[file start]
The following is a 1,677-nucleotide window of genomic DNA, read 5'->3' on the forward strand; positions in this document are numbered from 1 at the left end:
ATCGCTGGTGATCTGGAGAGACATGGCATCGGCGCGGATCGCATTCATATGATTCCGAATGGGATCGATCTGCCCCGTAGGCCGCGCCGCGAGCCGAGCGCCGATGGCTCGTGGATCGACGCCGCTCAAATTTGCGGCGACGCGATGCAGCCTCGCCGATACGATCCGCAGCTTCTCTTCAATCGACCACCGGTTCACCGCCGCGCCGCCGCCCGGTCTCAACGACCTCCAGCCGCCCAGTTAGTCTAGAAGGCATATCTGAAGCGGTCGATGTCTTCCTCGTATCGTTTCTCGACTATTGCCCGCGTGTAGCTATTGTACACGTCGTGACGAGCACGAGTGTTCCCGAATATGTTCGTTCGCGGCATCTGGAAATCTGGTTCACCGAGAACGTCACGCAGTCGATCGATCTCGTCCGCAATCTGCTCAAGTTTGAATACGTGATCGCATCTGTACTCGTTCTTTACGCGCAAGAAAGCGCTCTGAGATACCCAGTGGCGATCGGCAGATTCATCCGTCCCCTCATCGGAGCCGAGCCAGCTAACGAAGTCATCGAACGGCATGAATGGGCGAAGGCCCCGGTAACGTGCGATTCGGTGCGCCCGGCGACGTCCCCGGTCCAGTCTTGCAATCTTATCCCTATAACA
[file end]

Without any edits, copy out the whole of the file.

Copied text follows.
The following is a 1,677-nucleotide window of genomic DNA, read 5'->3' on the forward strand; positions in this document are numbered from 1 at the left end:
ATCGCTGGTGATCTGGAGAGACATGGCATCGGCGCGGATCGCATTCATATGATTCCGAATGGGATCGATCTGCCCCGTAGGCCGCGCCGCGAGCCGAGCGCCGATGGCTCGTGGATCGACGCCGCTCAAATTTGCGGCGACGCGATGCAGCCTCGCCGATACGATCCGCAGCTTCTCTTCAATCGACCACCGGTTCACCGCCGCGCCGCCGCCCGGTCTCAACGACCTCCAGCCGCCCAGTTAGTCTAGAAGGCATATCTGAAGCGGTCGATGTCTTCCTCGTATCGTTTCTCGACTATTGCCCGCGTGTAGCTATTGTACACGTCGTGACGAGCACGAGTGTTCCCGAATATGTTCGTTCGCGGCATCTGGAAATCTGGTTCACCGAGAACGTCACGCAGTCGATCGATCTCGTCCGCAATCTGCTCAAGTTTGAATACGTGATCGCATCTGTACTCGTTCTTTACGCGCAAGAAAGCGCTCTGAGATACCCAGTGGCGATCGGCAGATTCATCCGTCCCCTCATCGGAGCCGAGCCAGCTAACGAAGTCATCGAACGGCATGAATGGGCGAAGGCCCCGGTAACGTGCGATTCGGTGCGCCCGGCGACGTCCCCGGTCCAGTCTTGCAATCTTATCCCTATAACA